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 23 May 2018

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News

Certain non-cardiac drugs increase the risk of sudden death

The use of non-cardiac QTc-prolonging drugs, such as cisapride and domperidone used to treat gastro-intestinal conditions, is associated with an increased risk of sudden cardiac death, finds the latest publication in European Heart Journal.

News image

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QTc is a measurement of the electrical activity linked to the contraction of heart muscle cells.

Drugs that increase the QTc interval can cause life-threatening disruptions of heart rhythms.

Dr Stricker and colleagues from the Netherlands assessed the association between the use of non-cardiac QTc-prolonging drugs and the risk of sudden cardiac death.

The researchers performed a population-based case-control study in the Integrated Primary Care Information project, a longitudinal observational database.

The team reviewed the complete medical records from more than 500 000 persons and all deaths between 1995 and 2003.

The 7 drugs studied are likely to be responsible for 320 of the 775 sudden deaths
European Heart Journal

Sudden cardiac death was classified based on the time between onset of cardiovascular symptoms and death.

For each case, the researchers matched up to 10 random controls for age, gender, date of sudden death and general practice.

The exposure of interest was the use of non-cardiac QTc-prolonging drugs.

Of the 7 drugs studied, 2 included the antibiotics erythromycin and clarithromycin.

Others on the risk-list are cisapride and domperidone, which are used to treat gastro-intestinal conditions, and the anti-psychotic medications chlorpromazine, haloperidol and pimozide.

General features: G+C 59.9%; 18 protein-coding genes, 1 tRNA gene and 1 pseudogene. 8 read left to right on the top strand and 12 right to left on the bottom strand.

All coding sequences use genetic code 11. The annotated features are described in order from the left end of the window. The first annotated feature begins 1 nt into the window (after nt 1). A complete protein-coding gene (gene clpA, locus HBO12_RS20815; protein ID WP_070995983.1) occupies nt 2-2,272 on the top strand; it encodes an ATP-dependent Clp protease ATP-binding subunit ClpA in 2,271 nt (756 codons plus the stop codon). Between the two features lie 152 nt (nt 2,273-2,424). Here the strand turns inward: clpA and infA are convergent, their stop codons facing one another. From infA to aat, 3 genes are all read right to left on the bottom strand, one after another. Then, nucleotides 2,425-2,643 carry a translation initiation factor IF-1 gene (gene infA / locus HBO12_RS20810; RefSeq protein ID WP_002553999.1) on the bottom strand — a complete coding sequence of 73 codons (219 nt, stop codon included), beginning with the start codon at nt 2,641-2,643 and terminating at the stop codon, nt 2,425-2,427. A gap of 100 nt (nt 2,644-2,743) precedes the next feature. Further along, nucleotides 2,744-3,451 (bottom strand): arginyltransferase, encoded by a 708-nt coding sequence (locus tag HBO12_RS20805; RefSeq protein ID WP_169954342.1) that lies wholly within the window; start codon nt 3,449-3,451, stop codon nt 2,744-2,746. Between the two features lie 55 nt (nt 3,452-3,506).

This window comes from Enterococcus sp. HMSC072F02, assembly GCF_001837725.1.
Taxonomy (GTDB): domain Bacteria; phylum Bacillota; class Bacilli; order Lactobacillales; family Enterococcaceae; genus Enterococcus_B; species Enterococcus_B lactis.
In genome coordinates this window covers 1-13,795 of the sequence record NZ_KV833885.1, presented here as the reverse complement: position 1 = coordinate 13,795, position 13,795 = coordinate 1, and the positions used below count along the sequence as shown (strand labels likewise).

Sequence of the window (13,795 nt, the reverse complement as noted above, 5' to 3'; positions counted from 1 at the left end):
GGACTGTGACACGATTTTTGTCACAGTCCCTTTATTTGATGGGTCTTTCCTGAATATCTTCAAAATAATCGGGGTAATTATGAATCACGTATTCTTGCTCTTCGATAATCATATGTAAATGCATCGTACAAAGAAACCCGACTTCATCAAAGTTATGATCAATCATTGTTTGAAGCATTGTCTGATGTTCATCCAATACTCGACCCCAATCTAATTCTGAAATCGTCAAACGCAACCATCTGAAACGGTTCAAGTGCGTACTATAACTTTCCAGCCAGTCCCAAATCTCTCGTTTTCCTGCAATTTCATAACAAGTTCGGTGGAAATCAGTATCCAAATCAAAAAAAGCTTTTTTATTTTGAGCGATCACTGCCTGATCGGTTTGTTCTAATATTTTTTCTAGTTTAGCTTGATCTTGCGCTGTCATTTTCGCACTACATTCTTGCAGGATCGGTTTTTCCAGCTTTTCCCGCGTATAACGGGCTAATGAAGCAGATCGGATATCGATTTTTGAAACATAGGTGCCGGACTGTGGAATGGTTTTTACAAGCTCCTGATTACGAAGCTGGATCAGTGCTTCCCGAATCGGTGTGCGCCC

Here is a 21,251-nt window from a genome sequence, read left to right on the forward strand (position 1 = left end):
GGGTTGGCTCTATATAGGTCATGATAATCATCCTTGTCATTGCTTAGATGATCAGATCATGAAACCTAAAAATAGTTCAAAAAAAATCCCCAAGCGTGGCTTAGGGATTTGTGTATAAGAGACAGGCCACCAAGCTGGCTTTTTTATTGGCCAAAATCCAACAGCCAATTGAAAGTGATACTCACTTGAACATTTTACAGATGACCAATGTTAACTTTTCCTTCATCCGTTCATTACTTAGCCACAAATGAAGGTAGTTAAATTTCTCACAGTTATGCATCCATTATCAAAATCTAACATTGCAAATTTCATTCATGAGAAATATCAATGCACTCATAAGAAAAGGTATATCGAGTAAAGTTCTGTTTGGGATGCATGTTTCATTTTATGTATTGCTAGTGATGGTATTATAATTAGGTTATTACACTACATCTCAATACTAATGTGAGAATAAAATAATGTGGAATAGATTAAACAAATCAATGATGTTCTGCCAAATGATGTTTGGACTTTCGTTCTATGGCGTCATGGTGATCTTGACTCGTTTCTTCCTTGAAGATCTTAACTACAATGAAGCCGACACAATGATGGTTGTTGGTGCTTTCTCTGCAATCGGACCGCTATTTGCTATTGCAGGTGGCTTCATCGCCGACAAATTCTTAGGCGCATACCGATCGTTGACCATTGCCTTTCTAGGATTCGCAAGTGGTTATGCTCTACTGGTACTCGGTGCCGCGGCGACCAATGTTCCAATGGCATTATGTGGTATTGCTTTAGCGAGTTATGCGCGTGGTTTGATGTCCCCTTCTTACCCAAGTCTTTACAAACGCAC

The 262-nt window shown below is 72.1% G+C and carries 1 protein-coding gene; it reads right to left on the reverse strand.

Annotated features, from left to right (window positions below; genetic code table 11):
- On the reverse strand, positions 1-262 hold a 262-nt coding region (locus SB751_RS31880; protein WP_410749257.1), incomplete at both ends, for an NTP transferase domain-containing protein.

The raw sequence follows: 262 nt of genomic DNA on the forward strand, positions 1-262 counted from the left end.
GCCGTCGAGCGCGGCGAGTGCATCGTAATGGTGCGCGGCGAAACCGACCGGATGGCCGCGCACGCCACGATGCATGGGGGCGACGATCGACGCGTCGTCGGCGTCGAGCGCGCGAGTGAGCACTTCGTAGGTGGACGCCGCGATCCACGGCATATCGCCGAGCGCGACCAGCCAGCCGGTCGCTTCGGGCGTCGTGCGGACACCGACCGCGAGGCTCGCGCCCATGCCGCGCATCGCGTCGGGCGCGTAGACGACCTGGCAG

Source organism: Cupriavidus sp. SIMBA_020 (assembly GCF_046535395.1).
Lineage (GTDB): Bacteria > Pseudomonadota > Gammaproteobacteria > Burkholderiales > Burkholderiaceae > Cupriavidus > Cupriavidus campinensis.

The researchers categorized the exposure at the index date into 3 mutually exclusive groups of current use, past use, and non-use.

The team reported that the study population comprised 775 cases of sudden cardiac death and 6297 matched controls.

The research team found that current use of any non-cardiac QTc-prolonging drug was associated with a significantly increased risk of sudden cardiac death.

The 7 drugs studied were likely to have been responsible for 320 of these deaths, equating to about 1200 deaths in the UK and 15,000 across Europe and the US.

The drugs were found to interfere with the electrical activity controlling the heartbeat, increasing the risk of sudden death due to cardiac arrest by 3 times.

The team observed that the risk of death was highest in women, older patients and in recent starters of less than 90 days.

Dr Stricker concludes, “The use of non-cardiac QTc-prolonging drugs in a general population is associated with an increased risk of sudden cardiac death.”

"These drugs are vital treatments for serious conditions in many cases, so it is essential that patients should not stop taking them on their own initiative, but talk to their doctors.”

Eur Heart J: 11 May 2005, advanced online, doi:10.1093/eurheartj/ehi312
12 May 2005

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